How Sports Teams Positively Impact Communities (and How to Track it)

How Sports Teams Positively Impact Communities (and How to Track it)

By: Emily Kane Miller

As social impact work extends from traditional philanthropy and volunteerism to include community outreach, employee engagement, sustainability work and so much more, Emily Kane Miller wanted to create a tool for today’s leading-edge impact players – one that would better track and manage the entirety of their social impact data, measure KPIs and ROI, help deploy resources more effectively, and support sharing this work with internal and external stakeholders more powerfully. (For more context, you can read her “why I built this” story here.)

Sports teams are known for creating joy, inspiration and connection for communities across the world. They’ve also been creating positive value from a social impact perspective long before “social impact” was a thing. That said, all too often, the true impact of this work is not tracked and not reported, which means that your community, fans, employees, and other key constituents have no idea what you’re up to. 

The best way to address that issue is to track 100% of the good you do for your community, your employees, and our world. With all of this data in one place, you can truly wrap your arms around your organization’s impact – and manage it, strategically grow it, and share it.

We categorize impact work through our Ethos Lever Model: A system Emily, our founder, created to help keep busy social impact teams stay organized. Each Lever provides an opportunity to create value, but when strategically pulled together – the results are a powerful and cohesive social impact effort.

Here are just a few examples of how we see sports teams pulling various Levers -- all of which (of course) can be managed in Ethos Tracking.  

*Most organizations focus their efforts on 4-5 of the 14 Levers, so no stress if only a few speak to you.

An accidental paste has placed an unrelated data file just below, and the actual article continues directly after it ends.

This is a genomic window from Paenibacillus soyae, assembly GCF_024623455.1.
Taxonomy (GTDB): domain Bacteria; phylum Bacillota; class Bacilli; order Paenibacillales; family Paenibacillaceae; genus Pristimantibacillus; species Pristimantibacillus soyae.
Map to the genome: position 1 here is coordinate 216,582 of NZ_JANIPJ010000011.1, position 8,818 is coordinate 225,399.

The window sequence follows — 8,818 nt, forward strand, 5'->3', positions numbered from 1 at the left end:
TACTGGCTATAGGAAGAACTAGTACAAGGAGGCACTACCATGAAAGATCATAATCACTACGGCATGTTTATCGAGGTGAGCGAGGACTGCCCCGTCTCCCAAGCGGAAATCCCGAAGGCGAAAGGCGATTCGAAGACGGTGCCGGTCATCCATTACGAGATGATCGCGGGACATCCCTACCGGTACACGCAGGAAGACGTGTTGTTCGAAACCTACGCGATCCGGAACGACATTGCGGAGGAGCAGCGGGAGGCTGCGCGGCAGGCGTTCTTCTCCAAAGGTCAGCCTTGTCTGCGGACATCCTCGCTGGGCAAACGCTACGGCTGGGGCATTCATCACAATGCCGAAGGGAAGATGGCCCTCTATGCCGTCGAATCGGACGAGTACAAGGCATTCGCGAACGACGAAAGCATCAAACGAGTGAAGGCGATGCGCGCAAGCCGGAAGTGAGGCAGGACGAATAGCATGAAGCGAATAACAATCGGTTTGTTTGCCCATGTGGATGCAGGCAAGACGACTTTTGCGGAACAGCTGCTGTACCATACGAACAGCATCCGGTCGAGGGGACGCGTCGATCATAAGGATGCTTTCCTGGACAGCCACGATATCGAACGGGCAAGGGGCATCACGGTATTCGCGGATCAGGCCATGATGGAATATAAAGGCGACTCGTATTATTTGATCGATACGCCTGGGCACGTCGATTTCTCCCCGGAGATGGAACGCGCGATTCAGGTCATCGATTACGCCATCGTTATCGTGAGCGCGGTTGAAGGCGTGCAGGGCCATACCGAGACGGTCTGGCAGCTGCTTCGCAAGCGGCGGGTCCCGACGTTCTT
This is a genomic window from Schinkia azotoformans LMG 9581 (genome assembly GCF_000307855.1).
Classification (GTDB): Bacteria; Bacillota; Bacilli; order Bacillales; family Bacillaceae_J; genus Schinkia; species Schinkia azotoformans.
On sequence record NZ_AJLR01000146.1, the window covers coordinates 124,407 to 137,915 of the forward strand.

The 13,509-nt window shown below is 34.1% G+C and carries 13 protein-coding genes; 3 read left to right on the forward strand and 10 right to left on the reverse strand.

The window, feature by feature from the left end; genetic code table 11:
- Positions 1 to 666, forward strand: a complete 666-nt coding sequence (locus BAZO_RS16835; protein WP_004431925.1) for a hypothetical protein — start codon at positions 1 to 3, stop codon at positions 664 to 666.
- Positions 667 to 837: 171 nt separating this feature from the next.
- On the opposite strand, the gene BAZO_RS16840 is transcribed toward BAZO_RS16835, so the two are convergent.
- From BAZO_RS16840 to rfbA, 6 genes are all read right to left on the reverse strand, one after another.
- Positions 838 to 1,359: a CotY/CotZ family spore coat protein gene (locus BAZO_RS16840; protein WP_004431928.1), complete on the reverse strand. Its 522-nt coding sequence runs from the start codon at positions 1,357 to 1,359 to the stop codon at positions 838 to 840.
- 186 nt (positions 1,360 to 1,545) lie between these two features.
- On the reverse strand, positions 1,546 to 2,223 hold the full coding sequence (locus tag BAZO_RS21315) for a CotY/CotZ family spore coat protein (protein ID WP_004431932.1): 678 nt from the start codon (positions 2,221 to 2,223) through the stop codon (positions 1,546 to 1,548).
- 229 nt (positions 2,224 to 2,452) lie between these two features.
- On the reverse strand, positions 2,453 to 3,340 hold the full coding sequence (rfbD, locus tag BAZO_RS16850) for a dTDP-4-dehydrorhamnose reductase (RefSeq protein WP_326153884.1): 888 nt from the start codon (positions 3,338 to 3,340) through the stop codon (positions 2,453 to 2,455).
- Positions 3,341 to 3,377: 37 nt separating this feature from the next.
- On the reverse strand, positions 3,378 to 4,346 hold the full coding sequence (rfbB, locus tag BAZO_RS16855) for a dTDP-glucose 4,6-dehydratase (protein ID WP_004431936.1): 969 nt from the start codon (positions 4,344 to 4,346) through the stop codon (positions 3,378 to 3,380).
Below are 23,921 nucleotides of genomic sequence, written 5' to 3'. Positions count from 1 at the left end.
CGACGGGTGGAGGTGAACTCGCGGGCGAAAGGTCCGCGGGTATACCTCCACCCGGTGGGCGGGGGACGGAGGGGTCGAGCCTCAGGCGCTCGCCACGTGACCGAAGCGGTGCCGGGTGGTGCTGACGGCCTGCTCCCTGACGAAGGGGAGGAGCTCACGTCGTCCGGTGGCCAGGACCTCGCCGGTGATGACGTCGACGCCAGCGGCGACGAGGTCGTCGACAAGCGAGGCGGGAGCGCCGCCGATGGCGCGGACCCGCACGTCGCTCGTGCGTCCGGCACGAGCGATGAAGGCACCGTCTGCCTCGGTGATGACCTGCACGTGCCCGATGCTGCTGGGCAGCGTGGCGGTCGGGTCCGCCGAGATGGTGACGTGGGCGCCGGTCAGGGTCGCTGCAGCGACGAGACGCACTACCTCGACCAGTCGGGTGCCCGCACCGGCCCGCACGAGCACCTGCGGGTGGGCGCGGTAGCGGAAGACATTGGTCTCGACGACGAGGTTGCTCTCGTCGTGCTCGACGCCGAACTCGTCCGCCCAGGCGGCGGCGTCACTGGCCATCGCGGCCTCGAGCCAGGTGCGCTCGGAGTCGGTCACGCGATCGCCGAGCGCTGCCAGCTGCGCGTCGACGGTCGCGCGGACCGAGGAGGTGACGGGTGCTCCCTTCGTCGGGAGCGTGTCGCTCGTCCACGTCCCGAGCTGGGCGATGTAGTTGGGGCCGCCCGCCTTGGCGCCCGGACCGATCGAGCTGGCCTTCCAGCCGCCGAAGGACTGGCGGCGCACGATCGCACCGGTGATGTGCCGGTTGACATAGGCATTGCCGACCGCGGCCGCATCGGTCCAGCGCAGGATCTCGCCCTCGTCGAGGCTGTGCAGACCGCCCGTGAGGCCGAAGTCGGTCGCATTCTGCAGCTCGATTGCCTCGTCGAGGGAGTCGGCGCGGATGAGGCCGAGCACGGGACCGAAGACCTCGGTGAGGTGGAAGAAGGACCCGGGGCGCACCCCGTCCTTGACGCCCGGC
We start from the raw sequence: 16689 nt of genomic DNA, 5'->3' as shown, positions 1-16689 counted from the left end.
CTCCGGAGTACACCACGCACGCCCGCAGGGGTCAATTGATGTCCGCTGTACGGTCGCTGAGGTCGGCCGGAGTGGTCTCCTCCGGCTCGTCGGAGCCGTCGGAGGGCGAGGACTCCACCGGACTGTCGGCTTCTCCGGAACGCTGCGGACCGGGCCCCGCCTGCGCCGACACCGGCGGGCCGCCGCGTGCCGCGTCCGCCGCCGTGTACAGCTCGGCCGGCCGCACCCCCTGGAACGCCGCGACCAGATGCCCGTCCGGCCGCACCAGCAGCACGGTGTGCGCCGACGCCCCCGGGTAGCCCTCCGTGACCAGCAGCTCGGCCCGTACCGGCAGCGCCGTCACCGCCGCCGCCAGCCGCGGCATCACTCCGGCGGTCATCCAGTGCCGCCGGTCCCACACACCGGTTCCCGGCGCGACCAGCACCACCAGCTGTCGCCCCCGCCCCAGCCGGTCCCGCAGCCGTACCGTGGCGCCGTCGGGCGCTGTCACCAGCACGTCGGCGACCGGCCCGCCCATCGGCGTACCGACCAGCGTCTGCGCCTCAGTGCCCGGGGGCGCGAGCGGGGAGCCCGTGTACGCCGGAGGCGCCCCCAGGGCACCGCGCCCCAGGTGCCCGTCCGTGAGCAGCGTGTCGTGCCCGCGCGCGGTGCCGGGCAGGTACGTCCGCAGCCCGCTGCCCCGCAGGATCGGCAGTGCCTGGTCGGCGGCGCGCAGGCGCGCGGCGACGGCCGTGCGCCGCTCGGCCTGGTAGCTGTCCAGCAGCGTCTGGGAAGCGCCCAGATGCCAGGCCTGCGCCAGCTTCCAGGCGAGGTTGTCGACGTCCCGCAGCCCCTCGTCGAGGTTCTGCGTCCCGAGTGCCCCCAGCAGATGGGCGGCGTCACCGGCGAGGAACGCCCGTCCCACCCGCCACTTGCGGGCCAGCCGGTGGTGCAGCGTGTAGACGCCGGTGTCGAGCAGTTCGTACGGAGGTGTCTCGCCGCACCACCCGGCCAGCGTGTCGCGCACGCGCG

• Cash: Cash donations are perhaps the most traditional method of giving. The Cash Lever refers to flexing your dollars to benefit social impact, whether dollars are going to nonprofits, advocacy work, or even dollars that flow to other for-profit entities, but serve your overall impact goals. 
    • Many sports teams make donations to nonprofits – some on an ongoing basis (a portion of ticket sales, for example), and some in honor of particular occasions, like a donation to a charity committed to gender-equity in sports in honor of Women’s History Month
    • The impact of your cash can reach beyond grants – you can use cash to make donations to 501(c)4s that further your social impact goals. You can also flex your impact dollars with for-profit partners. Working with vendors who share your values, or spending money on a values-aligned purpose (scholarships for a sports camp, for example). If these dollars are part of your social impact work – make sure to capture that data, too. 
  • In-kind: In-kind donations of non-monetary goods or services can also generate significant positive impact. This is when you take the products or services unique to your org and donate (or discount) them to partners, individuals, or organizations who need it most, and wouldn’t otherwise have access. This is a huge opportunity for sports teams who hold highly desirable resources like tickets to games, merchandise, etc. 
    • Many teams opt to donate assets like tickets, stadium tours, special game experiences, memorabilia, merchandise, etc. 
    • Others choose to give industry expertise – for example, some teams offer internships to support underserved youth interested in a career in the sports sector.
  • Volunteerism: Providing voluntary labor (skilled or unskilled!) is a popular way for teams to engage their greater organization around their social impact work. Volunteerism might take shape through an annual employee volunteer day, or through activating your organization’s broader community on an ongoing basis (for example, leveraging your fan base for giant volunteer opportunities to support neighboring communities). It’s also a powerful way to involve players.
  • Advocacy: The Advocacy Lever refers to bringing individual or brand leadership to support a cause or policy. As we define it, Advocacy includes legislative support at the local, state, federal and international levels, of course – but also work that’s done through the private sector. This includes engaging with trade associations (like the National Sporting Goods Association or Sports ETA) and local Chambers of Commerce to update important protocols and policies, which carry ripple effects for your employees, contractors and the broader community.
    • During the height of the pandemic – a time when public gatherings weren’t feasible – we saw sports teams step up to secure public and private support for their individual employees